COVID-19 forced many schools to turn campus events into virtual events or cancel them altogether. The commencement ceremony at Vassar College, a liberal arts college located in Poughkeepsie, New York, was no exception.
Vassar has historically held its commencement on its New York campus. Speakers, graduates and well-wishers were all together in one place. Vassar would contract Ubiqus to provide interpretation equipment, technical staff and qualified interpreters to accommodate the needs of non-English speakers in the audience.
Since the pandemic forced the school to close, Vassar had to find another way to hold its commencement – and to ensure multilingual attendees could follow the proceedings.
The Solution: Pre-Recorded Interpretation
As it has in the past, Vassar booked interpreters from Ubiqus. However, since participants had to log in remotely, and since portions of the ceremony were pre-recorded, the interpreters couldn’t simultaneously interpret for multilingual speakers as they typically would.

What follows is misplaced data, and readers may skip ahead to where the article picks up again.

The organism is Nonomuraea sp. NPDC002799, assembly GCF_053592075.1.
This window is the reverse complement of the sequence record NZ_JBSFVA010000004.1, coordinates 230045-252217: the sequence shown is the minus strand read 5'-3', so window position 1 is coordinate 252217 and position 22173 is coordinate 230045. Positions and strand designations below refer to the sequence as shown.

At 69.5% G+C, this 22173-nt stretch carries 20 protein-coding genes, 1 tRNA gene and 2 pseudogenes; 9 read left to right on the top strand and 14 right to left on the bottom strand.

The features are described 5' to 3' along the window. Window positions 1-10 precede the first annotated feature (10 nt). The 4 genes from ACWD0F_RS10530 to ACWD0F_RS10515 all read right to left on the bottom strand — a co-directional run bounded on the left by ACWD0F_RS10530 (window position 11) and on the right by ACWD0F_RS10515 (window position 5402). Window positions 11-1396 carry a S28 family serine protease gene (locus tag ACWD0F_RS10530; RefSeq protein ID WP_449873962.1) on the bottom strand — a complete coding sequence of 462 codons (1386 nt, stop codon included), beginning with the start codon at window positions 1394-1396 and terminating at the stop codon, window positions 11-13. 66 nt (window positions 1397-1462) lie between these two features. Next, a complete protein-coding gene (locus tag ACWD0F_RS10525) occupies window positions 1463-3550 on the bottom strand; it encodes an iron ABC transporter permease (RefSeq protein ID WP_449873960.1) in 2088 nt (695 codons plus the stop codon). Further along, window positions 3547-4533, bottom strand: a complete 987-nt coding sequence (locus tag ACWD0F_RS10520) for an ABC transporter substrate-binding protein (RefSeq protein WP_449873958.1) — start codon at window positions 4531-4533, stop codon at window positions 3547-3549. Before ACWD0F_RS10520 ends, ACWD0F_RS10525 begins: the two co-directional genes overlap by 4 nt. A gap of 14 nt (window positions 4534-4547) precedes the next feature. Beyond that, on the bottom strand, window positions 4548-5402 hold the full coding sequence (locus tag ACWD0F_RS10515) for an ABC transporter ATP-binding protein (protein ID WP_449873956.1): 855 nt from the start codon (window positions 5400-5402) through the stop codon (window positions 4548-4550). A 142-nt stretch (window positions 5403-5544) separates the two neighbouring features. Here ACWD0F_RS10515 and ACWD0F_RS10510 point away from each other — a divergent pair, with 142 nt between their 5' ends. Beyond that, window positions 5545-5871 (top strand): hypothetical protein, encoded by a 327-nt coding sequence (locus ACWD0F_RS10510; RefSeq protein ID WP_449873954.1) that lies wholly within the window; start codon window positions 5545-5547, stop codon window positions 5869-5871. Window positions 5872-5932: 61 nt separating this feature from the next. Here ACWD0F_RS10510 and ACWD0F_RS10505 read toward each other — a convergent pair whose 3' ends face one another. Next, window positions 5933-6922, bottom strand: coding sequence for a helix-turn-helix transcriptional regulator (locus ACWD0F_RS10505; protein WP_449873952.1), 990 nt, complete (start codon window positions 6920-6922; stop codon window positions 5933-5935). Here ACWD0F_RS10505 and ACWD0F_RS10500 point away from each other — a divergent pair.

Instead, Vassar provided Ubiqus with pre-recorded speeches from the commencement speakers and Ubiqus sent them to the interpreters to record into the target language. Ubiqus then sent these recordings to the team at Vassar, who spliced them into the pre-recorded remarks so the translation could be heard in sync with the speakers.
The Result: Seamless Interpretation
Thanks to Ubiqus’ creative thinking, all attendees were able to follow the virtual proceedings. The interpreted remarks could be heard alongside the original speeches, and Vassar was able to post the commencement on its website in English, Spanish and Mandarin.
Launched in Spring 2020, Memsource Translate is a modular aggregator of machine translation engines. Ubiqus NMT is now available on the interface.
The debate over whether to employ machine translation or human translation doesn’t have to be a debate when the two work together to combine speed and quality.
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